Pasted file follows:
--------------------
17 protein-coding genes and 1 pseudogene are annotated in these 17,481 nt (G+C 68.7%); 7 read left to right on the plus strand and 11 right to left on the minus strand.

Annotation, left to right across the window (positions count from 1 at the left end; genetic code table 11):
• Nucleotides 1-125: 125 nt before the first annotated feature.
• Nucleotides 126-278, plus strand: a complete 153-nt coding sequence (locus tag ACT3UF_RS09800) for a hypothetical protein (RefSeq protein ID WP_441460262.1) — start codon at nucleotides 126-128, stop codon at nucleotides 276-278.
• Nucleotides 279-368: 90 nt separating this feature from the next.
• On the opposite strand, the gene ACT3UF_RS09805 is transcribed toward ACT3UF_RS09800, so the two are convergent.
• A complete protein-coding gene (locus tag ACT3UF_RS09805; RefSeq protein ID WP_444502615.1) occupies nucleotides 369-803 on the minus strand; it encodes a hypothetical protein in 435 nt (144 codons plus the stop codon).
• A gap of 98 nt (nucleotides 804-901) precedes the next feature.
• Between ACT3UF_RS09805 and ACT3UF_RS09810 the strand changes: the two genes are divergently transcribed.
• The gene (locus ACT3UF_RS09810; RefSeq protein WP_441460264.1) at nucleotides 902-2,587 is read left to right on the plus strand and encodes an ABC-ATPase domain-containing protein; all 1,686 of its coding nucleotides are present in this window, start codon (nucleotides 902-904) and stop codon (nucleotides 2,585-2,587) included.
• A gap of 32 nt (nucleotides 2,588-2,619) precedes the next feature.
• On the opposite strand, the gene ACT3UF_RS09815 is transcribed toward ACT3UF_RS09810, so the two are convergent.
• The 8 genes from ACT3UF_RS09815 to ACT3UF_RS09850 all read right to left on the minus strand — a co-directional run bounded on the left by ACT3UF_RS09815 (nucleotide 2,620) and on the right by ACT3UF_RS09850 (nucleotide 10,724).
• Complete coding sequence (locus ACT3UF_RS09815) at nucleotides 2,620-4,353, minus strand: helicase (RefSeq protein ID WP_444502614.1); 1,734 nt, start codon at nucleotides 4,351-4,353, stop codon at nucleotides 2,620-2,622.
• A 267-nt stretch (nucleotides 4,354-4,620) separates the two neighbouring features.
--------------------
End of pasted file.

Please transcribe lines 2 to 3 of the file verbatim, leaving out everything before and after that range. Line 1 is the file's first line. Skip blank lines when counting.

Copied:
Annotation, left to right across the window (positions count from 1 at the left end; genetic code table 11):
• Nucleotides 1-125: 125 nt before the first annotated feature.